Book: 7 Syndrome Healing

Understanding Malabsorption

This book provides thorough detail on natural alternative remedies that address the Stress, Metabolic, Cardiovascular, Malabsorption, Immune, Hormone and Osteo syndromes. It is presented in a manner that is very easy to understand, yet highly scientific in nature. Zimmerman and Kroner also talk about essential nutrition basics, that are of significant importance to anyone concerned with living a long, healthy life. These basics include core vitamins & minerals, other natural compounds, specific product overviews, scientific study information, potential drug interactions, natural dietary companions and hundreds of helpful tips for use.

Malabsorption is a general term for poor digestion, microbial contamination, and abnormalities in gut mucosa. Let’s examine each of these three conditions in greater detail. Poor digestion can result from a lack of digestive enzymes, an accessory organ dysfunction, an illness or even stress. Equally, stress can have profound effects on digestion and the absorption of nutrients. The enteric nervous system (ENS) is in charge of governing each stage that occurs within the digestive system. The ENS, or “gut brain,” contains many of the same hormones, peptides, and neurotransmitters that the central nervous system does. These hormones, peptides, and neurotransmitters determine which enzyme (and how much) will be needed, based on what the meal in question included.[1]

The sensory organs of smell, sight and taste pick up much of this information – another reason to chew your food carefully and enjoy every bite. Enjoying your food is also an excellent way to combat stress. Once food arrives in the stomach and intestines, sensory receptors pick up additional information that has been relayed to accessory glands. This triggers the release of enzymes and other substances that make up the digestive milieu. Sensory receptors are also charged with making sure that protective mucus secreted by stomach glands is sufficient enough to protect it from being attacked by digestive acids.[2]

Normally, there is a balance between sympathetic (fight or flight) and parasympathetic (relaxed) nervous response. During times of stress, sympathetic response dominates, and its effects on the gastrointestinal tract can result in the slow movement of food through the system, as well as a reduction in digestive secretions. Sphincters that separate the individual compartments of the digestive system tighten, further impeding the flow of food through the digestive system. Obviously, each individual perceives stress signals differently. One may be compelled to eat more, while another will not want to eat at all. In any event, if this process is allowed to continue on for extended periods of time, serious illness can result.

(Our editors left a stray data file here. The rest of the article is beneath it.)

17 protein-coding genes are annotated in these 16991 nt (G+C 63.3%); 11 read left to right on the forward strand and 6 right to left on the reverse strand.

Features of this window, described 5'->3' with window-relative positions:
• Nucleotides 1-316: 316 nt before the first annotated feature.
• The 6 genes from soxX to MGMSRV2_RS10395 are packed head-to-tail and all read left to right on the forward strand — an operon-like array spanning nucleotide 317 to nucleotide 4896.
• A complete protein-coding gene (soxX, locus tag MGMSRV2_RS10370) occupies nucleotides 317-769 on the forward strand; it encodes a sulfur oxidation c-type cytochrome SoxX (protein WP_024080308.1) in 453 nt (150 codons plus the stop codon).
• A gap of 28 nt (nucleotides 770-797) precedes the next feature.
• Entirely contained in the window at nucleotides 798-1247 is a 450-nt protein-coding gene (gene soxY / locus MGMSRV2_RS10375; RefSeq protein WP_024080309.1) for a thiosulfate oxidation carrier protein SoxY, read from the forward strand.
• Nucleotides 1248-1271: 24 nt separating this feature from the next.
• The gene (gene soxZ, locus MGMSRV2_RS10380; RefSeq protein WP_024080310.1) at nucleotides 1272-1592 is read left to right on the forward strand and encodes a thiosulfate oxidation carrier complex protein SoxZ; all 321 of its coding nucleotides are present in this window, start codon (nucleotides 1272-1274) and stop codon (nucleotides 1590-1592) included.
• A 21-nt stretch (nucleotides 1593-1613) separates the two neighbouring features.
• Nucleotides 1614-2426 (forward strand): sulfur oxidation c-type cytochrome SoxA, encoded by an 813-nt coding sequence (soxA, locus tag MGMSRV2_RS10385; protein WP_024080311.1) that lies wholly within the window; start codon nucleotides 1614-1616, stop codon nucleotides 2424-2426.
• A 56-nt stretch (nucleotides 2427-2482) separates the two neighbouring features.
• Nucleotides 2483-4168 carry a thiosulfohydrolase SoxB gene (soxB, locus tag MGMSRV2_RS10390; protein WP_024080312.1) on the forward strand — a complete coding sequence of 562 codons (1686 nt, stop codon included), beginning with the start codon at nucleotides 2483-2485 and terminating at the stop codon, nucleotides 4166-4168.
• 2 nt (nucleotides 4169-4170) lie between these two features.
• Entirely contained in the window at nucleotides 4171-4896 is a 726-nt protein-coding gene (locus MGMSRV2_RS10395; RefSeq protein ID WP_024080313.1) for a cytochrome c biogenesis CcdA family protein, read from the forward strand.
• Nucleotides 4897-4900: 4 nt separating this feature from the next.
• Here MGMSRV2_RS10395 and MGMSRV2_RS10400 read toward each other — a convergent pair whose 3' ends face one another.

Microbial Contamination Hydrochloric acid is extremely strong, killing most of the bacteria that enters the stomach. Hypochlorhydria refers to low levels of stomach acid, and has been implicated in gastric ulcers – particularly those that occur in the higher fundic region of the stomach. Autopsy of gastric mucosa in hypochlorhydria patients has shown that many species of bacteria, including Helicobacter pylori, can cover the gastric lining and infiltrate deeper layers of tissue, causing mechanical and biochemical damage.[3]

Yeast (Candida albicans) organisms are normally found in the colon along with several species of pathogenic bacteria, such as Escherichia coli. Most of these organisms are kept in check by the body’s reserve of probiotics (friendly bacteria). However, when the microflora environment is upset, often by extended antibiotic use, candida albicans can quickly take over. This can result in excess gas, bloating and discomfort. Yeast can also colonize other parts of the body when Candida mycelia is transported in the bloodstream. The biggest problem with Candida overgrowth occurs when it grows into the mucosa (mucous membrane). When this happens, holes are formed that allow undigested particles, toxins, and bacteria to easily enter the bloodstream. Pathogenic bacteria can then putrefy colonic contents, producing deadly by-products, noxious gases, and toxins.[4]